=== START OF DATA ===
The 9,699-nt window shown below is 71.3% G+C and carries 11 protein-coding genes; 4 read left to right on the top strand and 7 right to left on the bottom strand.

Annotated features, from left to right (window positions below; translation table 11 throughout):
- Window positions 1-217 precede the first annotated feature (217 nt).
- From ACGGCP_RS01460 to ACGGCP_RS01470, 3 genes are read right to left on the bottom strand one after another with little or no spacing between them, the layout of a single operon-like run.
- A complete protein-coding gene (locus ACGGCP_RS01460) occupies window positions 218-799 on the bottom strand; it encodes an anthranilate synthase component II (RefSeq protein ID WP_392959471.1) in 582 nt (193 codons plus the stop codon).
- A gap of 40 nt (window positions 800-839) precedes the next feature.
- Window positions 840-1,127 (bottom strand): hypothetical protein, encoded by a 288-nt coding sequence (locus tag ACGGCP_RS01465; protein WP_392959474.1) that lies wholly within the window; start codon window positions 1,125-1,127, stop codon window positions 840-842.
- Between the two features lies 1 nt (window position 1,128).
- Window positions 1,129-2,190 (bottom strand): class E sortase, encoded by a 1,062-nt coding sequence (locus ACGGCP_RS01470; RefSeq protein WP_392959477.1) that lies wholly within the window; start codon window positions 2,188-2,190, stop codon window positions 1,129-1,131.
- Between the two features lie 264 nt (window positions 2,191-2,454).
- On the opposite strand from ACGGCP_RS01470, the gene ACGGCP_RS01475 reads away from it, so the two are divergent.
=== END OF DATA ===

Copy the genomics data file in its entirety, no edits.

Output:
The 9,699-nt window shown below is 71.3% G+C and carries 11 protein-coding genes; 4 read left to right on the top strand and 7 right to left on the bottom strand.

Annotated features, from left to right (window positions below; translation table 11 throughout):
- Window positions 1-217 precede the first annotated feature (217 nt).
- From ACGGCP_RS01460 to ACGGCP_RS01470, 3 genes are read right to left on the bottom strand one after another with little or no spacing between them, the layout of a single operon-like run.
- A complete protein-coding gene (locus ACGGCP_RS01460) occupies window positions 218-799 on the bottom strand; it encodes an anthranilate synthase component II (RefSeq protein ID WP_392959471.1) in 582 nt (193 codons plus the stop codon).
- A gap of 40 nt (window positions 800-839) precedes the next feature.
- Window positions 840-1,127 (bottom strand): hypothetical protein, encoded by a 288-nt coding sequence (locus tag ACGGCP_RS01465; protein WP_392959474.1) that lies wholly within the window; start codon window positions 1,125-1,127, stop codon window positions 840-842.
- Between the two features lies 1 nt (window position 1,128).
- Window positions 1,129-2,190 (bottom strand): class E sortase, encoded by a 1,062-nt coding sequence (locus ACGGCP_RS01470; RefSeq protein WP_392959477.1) that lies wholly within the window; start codon window positions 2,188-2,190, stop codon window positions 1,129-1,131.
- Between the two features lie 264 nt (window positions 2,191-2,454).
- On the opposite strand from ACGGCP_RS01470, the gene ACGGCP_RS01475 reads away from it, so the two are divergent.